Specialist departments deal with sermons and rulings, and a hotline is available in dozens of languages to answer religious questions.
But for practical matters, Saadi’s 80-strong team is indispensible.
The department has been in place for four years, he said, and is being continuously expanded to deal with rising demand.
“Most (pilgrims) don’t speak Arabic and are afraid to ask in the event of an accident,” Sanaullah Ghuri, an Indian translator, told AFP in Arabic.
A deadly stampede in 2015 left more than 2,000 pilgrims dead in Mina, the Makkah neighborhood where the symbolic stoning of the devil ritual takes place during Hajj.
Many pilgrims were unable to understand security forces’ instructions, delivered in Arabic.
The Hajj presents Saudi authorities with vast logistical challenges.
Islam is currently the world’s fastest-growing religion, according to the Pew Research Center, which says the number of Muslims in the world is expected to rise from 1.8 billion in 2015 to three billion in 2060.
The Hajj sees millions of pilgrims visit the country, all clad in white, to perform rituals in Makkah’s Grand Mosque and on the Mount Arafat plain east of Makkah.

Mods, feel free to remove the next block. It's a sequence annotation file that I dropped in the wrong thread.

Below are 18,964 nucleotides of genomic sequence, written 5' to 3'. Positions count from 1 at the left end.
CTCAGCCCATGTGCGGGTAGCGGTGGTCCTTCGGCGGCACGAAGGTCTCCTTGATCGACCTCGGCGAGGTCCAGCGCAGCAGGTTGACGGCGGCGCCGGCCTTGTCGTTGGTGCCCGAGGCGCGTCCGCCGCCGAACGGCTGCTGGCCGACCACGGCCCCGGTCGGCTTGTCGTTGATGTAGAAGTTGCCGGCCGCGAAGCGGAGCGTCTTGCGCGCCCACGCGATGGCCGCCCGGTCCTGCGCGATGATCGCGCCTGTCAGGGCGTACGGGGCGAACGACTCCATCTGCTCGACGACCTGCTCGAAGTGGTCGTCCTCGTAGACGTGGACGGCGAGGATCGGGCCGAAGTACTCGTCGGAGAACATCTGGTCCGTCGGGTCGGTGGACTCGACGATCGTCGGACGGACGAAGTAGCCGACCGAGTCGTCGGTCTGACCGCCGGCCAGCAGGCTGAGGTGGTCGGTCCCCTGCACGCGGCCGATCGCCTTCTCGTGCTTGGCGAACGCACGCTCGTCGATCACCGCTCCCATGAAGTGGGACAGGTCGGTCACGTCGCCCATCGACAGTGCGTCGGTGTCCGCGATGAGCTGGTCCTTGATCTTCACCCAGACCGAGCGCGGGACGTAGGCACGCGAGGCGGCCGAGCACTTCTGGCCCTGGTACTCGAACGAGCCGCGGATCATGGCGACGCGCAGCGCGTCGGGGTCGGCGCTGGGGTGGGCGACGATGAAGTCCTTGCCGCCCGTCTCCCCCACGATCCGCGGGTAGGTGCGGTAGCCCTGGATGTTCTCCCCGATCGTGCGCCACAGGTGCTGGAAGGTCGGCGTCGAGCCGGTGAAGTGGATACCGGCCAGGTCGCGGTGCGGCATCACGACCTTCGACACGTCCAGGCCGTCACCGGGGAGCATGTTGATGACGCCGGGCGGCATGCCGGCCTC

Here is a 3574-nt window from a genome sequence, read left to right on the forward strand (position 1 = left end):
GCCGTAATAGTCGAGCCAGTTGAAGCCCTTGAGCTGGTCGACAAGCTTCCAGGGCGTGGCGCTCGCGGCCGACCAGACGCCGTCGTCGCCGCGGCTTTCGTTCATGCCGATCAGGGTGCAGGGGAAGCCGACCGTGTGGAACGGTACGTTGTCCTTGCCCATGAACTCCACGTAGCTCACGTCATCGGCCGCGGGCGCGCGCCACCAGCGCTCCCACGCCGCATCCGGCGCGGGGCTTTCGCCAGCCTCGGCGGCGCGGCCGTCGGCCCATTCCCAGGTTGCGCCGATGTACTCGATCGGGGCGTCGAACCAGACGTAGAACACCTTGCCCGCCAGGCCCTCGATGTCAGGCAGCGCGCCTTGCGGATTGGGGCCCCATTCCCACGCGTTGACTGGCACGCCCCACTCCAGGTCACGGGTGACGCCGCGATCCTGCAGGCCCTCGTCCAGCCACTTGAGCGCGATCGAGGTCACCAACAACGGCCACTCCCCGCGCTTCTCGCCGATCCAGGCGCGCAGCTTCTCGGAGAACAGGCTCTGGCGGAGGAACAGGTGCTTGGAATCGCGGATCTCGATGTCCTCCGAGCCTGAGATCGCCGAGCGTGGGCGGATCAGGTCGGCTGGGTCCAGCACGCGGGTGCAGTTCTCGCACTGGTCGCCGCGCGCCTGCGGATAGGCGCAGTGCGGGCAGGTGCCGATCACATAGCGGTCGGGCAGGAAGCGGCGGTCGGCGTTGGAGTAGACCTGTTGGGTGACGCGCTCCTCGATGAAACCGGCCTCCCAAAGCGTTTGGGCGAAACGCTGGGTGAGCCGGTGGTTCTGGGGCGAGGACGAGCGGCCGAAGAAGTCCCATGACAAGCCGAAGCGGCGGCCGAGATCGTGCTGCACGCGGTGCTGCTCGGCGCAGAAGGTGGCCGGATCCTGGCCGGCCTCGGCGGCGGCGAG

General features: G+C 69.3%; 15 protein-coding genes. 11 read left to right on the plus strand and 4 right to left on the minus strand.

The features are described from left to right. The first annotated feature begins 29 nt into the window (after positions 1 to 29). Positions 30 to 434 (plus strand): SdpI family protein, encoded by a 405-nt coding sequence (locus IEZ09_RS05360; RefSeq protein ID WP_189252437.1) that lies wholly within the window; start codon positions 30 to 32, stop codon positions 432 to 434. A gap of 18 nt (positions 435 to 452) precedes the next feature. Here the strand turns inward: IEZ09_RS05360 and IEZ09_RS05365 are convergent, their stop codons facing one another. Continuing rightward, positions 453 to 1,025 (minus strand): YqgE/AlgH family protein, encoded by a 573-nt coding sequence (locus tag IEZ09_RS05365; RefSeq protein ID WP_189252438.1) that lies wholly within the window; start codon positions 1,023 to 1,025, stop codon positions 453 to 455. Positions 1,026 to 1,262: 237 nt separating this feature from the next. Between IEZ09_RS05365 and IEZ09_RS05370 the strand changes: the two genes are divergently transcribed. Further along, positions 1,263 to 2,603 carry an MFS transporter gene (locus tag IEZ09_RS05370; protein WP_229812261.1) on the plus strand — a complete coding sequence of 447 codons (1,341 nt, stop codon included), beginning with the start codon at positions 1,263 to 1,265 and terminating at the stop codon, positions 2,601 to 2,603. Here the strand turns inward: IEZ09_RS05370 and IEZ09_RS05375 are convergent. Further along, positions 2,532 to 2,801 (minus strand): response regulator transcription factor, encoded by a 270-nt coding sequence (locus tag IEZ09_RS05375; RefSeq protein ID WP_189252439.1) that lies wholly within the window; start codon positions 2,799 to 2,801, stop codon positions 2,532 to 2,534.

It ends with Eid Al-Adha, a three-day feast which starts with the “stoning of the devil.”
Saudi Arabia, one of the world’s most restrictive countries, has recently embarked on an ambitious reform program spearheaded by the powerful young Crown Prince Mohammed bin Salman.
That has included pumping millions of dollars into high-tech initiatives.
Providing services for two million pilgrims is no small feat, and authorities are pushing a “smart Hajj” initiative this year to meet the rising demand.
That includes apps providing information on emergency medical services and geographic guides to Makkah and Mina, the two cities home to Islam’s holiest sites.
One app will also translate Hajj sermons into five languages.
But the Indian translator, Ghuri, said the presence of real-life interpreters made the experience of Hajj easier for pilgrims.
“When they see someone speaking their language, they feel more comfortable seeking help,” he said.